Soil Vapor Extraction at the North Fire Training Area (NFTA), Luke AFB, Arizona

Site Name:

Luke Air Force Base



Period of

October 1991 to December 1992


Full-scale cleanup


- Dan McCaffery
Envirocon, Inc.
- James Ramm
Rust Environment

Soil Vapor Extraction - 1 extraction well for each of 2 fire pits - Wells constructed with 35-foot screens to depths up to 57 feet - Thermal oxidizer used for destruction of organics in extracted vapors

Cleanup Authority:
State: Arizona

SIC Code:
9711 (National Security)
Point of Contact:
Jerome Stolinksi
U.S. Army Corps of Engineers
Omaha District

Total Petroleum Hydrocarbons (TPH) Benzene, Toluene, Ethylbenzene, Xylenes (BTEX), and Methyl ethyl ketone (MEK) - Initial soil contamination in two fire training pits - Benzene - 0.2 to 16 mg/kg; Toluene - 10 to 183 mg/kg; Ethylbenzene - 21 to 84 mg/kg; Xylenes - 69 to 336 mg/kg; and Total Recoverable Petroleum Hydrocarbons (TRPH) - 151 to 1,380 mg/kg

Waste Source:
Fire Training Area

Type/Quantity of Media Treated:
Soil - Permeable silty sands, very permeable, clean well graded to poorly graded sands, and permeable to low permeability inorganic silts - Moisture content 10% - Permeability of top soils ranged from 1 x 10[Sup -4] to 3 x 10[Sup-3] cm/sec - Porosity ranged from 36 to 46%

Purpose/Significance of Application:
Full-scale cleanup of two fire training pits using soil vapor extraction.

Regulatory Requirements/Cleanup Goals:
- Arizona Action Levels for soil - TPH - 100 mg/kg; and BTEX - 412 mg/kg - Applicable state air emissions standards

- Treated soil concentrations indicated TPH and BTEX were below the Arizona Action Levels - 12,000 lbs of contaminants were removed during 30 weeks of operation - Removal rate remained at 40 lbs/day after 30 weeks of operation - Soil gas concentration reductions achieved in 6 months for 8 constituents ranged from 72 to 96% (benzene)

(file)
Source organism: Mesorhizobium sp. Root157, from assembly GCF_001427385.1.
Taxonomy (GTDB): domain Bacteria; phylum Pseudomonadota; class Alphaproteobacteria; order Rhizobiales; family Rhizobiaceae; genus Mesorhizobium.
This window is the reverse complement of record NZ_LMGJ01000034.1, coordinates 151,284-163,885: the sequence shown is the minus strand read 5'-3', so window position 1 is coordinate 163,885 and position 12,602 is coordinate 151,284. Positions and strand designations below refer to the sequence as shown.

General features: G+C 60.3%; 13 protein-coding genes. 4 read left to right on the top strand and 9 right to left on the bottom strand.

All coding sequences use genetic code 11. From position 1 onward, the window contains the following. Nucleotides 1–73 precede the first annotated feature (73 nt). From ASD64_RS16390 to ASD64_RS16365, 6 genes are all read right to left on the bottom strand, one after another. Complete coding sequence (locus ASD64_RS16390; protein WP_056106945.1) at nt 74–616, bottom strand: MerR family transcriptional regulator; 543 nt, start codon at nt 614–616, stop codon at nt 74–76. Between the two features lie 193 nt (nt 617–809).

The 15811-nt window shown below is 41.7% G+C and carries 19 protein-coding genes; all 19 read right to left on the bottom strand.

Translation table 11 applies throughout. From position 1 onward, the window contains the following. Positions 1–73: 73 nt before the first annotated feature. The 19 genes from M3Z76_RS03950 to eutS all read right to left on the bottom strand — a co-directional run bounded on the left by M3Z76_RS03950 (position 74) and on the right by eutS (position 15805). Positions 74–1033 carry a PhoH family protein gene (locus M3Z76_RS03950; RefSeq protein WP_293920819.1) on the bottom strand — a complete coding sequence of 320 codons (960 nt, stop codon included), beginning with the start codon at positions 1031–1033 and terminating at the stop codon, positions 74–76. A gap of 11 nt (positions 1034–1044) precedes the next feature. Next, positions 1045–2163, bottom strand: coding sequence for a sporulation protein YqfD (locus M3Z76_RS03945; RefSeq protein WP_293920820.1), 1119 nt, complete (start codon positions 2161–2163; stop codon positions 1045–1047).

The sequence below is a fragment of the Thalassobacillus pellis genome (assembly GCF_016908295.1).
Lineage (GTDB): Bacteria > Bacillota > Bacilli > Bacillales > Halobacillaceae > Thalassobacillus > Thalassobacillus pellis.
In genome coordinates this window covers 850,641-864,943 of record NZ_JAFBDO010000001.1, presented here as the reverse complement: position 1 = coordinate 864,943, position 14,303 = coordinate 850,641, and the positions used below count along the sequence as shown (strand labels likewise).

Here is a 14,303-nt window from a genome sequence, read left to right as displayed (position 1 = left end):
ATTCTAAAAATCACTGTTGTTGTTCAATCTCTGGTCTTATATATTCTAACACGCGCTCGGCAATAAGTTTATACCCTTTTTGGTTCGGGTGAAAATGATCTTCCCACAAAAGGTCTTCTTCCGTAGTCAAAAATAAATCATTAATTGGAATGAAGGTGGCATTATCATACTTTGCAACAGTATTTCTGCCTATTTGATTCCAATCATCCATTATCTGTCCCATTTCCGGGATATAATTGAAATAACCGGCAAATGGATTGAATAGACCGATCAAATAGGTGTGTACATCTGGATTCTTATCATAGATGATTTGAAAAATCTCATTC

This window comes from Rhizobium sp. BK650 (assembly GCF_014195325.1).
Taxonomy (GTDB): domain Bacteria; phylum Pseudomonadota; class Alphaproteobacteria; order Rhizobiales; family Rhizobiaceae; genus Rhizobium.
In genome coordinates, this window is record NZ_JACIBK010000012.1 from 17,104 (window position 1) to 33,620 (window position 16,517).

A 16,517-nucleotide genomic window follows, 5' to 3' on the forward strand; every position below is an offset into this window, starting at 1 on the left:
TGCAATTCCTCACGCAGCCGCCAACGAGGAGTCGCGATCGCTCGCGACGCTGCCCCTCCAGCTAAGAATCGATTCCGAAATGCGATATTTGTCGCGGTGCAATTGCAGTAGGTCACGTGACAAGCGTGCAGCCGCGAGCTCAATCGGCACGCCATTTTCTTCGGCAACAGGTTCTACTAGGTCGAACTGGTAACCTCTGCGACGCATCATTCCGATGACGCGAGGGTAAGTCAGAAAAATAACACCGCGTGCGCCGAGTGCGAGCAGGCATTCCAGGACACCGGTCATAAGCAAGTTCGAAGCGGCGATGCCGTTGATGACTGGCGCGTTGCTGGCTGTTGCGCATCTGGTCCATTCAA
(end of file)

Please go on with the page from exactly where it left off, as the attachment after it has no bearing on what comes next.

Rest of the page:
Cost Factors:
Total cost - $507,185 - Capital costs - $297,017 (including site preparation, site work, startup, engineering, pipes, buildings, permitting, and regulatory) - Annual operating costs - $210,168 (including labor, laboratory charges, monitoring, fuel, electricity, maintenance, and disposal of residuals)

Routine fire training exercises were conducted at Luke Air Force Base in Arizona between 1963 and 1990, using petroleum, oil, and lubricant wastes, and JP-4 fuel. Fire training pits number 3 and 4 were used since 1973. During site investigations conducted between 1981 and 1989, soil at these two pits were determined to be contaminated with total petroleum hydrocarbons (TPH) and benzene, toluene, ethylbenzene, and xylenes (BTEX). Cleanup goals were established for TPH and BTEX in soil based on Arizona Action Levels (AALs) - TPH at 100 mg/kg, and BTEX at 412 mg/kg.

A full-scale cleanup using Soil Vapor Extraction (SVE) of the soil in the two pits was conducted from October 1991 until December 1992. A thermal oxidizer was used for destruction of organic vapors extracted from the soil. The full-scale system, which used the thermal oxidizer, removed 12,000 pounds of contaminants in 30 weeks of operation. TPH and BTEX levels were below the AALs after five months of operation, with TPH and benzene reported as not detected in March 1992. Results of sampling in November 1992 showed ethylbenzene, toluene, and xylenes as not detected. System downtime was about 1% during this period. After a temporary shutdown period, an attempt to restart the system caused a malfunction in the thermal oxidizer and the destruction of the burner. As of December 1992, future activities at the site were pending.

The total cost of this treatment application was $507,185. It was noted that the site investigation underestimated the amount of contamination at the site. A pilot-scale study was conducted at Luke prior to implementing the full-scale system. The pilot-scale system used vapor-phase granular activated carbon to treat extracted soil gas. Due to unexpectedly high concentrations of volatile organic constituents, the carbon supply was exhausted after two days of operation and the study was aborted. In discussing remediation of sites contaminated with JP-4 jet fuel, the report includes a discussion of the relative benefits of using SVE and bioventing techniques.